anime - November 29, 2022

Episode 6 – To Your Eternity Season 2

I have to say that, even though it isn’t a very high bar to clear, I’ve really been enjoying the fact that this current arc of To Your Eternity has consistently been able to maintain a quality level of “Mostly pretty decent, if you ignore the visuals!” While this current Bon-centric arc is far from the best thing the series has ever produced, it’s introduced some genuinely fascinating new elements to the TYE universe, which has gotten me more invested in the story than I have been in quite some time. Just make sure that you’re definitely able to ignore the show’s rough visuals, because…yeah. They’re still rough.

Still, I can’t complain too much when the show is making good on its promise to explore Fushi’s evolving relationships with his companions, the concepts of love and attraction, and even the way Fushi relates to the different bodies he inhabits (also, as a note: I’ve struggled with how to be consistent with Fushi’s gender, but given how much the character has claimed to identify most with his male form, not to mention the conventions of the subtitles themselves, I’m going to go ahead and stick with male pronouns unless the series gives me reason to do otherwise). Sure, it isn’t as if Fushi has made much progress in regards to truly understanding the nuances of his own wants and desires, since they’re actively growing and changing day by day, but it is very interesting to see how the wills of the humans whose bodies Fushi is borrowing have been affecting Fushi’s own disposition. Kahaku doesn’t make a great case for himself this week, what with how creepy and handsy he gets after confessing his love to a very clearly disintegrated/panicked Fushi, but it gets even worse when Fushi points out that Parona would definitely have hard feelings towards the reincarnation of the woman who ruined her life and tortured her to death.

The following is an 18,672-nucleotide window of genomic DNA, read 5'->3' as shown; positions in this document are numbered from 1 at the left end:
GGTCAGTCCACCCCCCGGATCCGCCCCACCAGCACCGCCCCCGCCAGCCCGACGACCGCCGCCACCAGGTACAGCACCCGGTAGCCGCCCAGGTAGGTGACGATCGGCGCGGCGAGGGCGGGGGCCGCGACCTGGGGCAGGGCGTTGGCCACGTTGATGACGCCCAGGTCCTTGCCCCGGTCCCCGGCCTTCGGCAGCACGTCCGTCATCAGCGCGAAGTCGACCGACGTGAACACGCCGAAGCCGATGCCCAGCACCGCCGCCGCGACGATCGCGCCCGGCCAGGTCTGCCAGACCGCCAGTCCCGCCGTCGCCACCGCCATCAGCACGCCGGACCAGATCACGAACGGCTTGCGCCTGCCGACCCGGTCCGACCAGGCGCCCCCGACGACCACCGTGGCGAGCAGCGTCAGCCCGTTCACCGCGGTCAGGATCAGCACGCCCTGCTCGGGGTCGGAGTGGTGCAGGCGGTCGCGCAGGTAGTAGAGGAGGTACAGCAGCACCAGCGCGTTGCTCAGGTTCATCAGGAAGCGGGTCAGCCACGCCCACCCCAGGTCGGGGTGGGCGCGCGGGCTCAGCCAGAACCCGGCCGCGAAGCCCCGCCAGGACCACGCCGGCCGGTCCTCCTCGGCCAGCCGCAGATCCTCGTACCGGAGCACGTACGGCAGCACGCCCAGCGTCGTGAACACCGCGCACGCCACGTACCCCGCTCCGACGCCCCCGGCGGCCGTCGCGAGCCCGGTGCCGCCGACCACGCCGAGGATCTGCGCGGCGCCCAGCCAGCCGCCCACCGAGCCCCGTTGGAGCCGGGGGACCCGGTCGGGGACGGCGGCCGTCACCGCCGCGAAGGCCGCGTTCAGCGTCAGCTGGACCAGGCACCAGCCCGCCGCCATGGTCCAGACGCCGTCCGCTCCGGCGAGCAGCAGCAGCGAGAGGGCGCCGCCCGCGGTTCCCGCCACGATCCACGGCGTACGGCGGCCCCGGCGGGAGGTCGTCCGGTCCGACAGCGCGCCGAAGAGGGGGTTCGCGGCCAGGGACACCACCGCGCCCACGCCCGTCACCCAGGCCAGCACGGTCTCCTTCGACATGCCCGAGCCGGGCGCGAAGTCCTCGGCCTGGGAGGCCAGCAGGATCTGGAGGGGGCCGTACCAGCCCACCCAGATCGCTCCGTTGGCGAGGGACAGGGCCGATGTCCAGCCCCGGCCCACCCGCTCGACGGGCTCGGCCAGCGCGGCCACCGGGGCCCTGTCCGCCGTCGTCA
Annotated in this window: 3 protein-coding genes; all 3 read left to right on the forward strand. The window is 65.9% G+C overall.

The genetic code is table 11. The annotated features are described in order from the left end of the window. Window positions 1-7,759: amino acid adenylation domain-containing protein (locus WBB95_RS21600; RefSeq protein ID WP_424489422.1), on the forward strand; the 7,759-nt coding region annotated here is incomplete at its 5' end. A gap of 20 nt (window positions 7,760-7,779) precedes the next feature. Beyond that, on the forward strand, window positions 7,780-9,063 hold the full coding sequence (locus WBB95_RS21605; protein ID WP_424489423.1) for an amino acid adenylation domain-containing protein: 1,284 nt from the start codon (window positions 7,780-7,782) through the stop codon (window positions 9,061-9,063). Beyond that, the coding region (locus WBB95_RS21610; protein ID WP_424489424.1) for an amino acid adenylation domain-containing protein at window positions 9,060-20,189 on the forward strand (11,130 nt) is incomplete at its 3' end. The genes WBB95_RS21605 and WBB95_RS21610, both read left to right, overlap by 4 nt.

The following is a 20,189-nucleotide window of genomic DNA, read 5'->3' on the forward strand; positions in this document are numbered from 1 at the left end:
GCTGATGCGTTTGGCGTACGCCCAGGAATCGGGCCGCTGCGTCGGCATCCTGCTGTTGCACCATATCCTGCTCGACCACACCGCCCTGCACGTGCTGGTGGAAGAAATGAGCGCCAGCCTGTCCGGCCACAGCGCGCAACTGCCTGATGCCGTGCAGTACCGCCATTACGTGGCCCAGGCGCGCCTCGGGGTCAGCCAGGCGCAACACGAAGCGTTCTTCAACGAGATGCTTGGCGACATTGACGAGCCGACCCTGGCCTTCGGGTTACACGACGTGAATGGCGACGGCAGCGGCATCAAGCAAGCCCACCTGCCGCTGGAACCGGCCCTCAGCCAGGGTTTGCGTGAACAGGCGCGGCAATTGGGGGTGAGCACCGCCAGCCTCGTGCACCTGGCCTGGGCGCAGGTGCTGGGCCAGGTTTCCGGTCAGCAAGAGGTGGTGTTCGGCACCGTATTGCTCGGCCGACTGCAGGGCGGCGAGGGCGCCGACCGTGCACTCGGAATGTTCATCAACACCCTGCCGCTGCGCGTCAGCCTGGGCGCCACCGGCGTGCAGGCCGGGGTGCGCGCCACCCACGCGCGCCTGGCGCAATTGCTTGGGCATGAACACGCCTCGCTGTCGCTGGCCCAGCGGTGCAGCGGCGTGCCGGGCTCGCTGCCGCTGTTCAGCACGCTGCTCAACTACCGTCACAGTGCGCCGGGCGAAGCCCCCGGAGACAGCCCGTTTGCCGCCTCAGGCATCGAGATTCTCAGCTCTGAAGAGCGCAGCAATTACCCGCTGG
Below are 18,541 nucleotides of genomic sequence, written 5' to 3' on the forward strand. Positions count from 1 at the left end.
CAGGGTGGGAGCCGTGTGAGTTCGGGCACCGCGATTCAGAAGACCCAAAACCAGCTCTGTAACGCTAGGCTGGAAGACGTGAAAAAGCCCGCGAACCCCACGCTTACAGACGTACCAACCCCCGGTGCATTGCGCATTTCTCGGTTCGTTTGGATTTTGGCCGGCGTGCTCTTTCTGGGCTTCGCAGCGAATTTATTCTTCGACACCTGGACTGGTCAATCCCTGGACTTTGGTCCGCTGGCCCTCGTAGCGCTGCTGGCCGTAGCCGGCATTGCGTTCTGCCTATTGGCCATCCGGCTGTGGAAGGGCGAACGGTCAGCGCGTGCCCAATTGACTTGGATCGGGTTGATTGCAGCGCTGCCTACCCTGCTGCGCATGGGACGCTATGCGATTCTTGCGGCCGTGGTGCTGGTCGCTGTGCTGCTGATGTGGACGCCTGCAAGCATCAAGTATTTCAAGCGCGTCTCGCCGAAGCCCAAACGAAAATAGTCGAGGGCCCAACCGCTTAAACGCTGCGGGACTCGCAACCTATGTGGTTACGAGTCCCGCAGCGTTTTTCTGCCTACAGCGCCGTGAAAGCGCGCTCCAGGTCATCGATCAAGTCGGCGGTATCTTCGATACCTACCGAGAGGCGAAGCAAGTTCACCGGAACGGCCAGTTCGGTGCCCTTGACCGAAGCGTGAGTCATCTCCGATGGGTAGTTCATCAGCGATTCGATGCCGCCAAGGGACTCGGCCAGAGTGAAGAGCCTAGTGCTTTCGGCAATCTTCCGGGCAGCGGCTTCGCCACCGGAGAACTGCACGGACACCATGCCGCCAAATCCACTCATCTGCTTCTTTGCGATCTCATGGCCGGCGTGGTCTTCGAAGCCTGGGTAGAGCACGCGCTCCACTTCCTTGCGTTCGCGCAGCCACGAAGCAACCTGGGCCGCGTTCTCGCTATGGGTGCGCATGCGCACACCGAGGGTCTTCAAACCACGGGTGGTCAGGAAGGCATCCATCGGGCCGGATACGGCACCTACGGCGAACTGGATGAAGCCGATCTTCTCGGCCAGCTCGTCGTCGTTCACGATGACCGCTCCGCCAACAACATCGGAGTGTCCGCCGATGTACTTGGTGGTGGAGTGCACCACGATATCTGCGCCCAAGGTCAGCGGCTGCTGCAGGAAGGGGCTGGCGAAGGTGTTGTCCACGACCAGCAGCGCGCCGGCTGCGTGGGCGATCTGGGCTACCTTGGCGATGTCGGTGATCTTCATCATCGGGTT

I’m slightly less captivated by all of the drama between Bon and the Church of Bennett this week, which is unfortunate considering that it takes up so much of this episode’s runtime. This is mostly because, number one, I still don’t care much for Bon as a character, and number two, the guys from the Church of Bennett make for better villains on paper than they do in practice. Like, yes, betraying Fushi’s trust and then entombing him in molten iron is a deliciously wicked thing for our new antagonists to do, but in the Year of Our Lord Two-Thousand-and-Twenty-Two, an anime needs to have some kind of twist on the old “Devious Clergy of the Obviously Evil Church” trope. I really dug The Executioner and Her Way of Life, for instance, but I wouldn’t have had nearly as much patience for those cliches if it wasn’t for the way that series used them to put a spin on even more dated isekai-anime cliche (also, it helped that the protagonists were a cute couple of lesbian murder goddesses).

Plus, scenes like Fushi getting horrifically burned and psychologically broken would have had so much more impact if the show’s visuals didn’t fail it so consistently. Don’t even get me started on the failed “drama” of Todo’s fake-out death. That stabbing scene looked so comically unfinished and bloodless that the only assumptions I could make were either that Todo was definitely not dead at all, or that TYE‘s quality control had completely broken down. I guess it’s technically a positive that the answer was the former and not the latter, but it still makes for lame television.

Look, I don’t expect every single anime to look Chainsaw Man good. Hell, some of the best anime of the season—Mobile Suit Gundam: The Witch From Mercury and Akiba Maid War, to be specific—have recently put out their weakest looking episodes by far, but you don’t see me complaining, because their stories are so damned good that I can easily overlook some animation shortcomings. As it stands, To Your Eternity‘s story is a wildly inconsistent mess of high highs and low lows, which means that I don’t expect it to rise above being “merely okay, on average” any time soon.


To Your Eternity is currently streaming on

James is a writer with many thoughts and feelings about anime and other pop-culture, which can also be found on Twitter, his blog, and his podcast.

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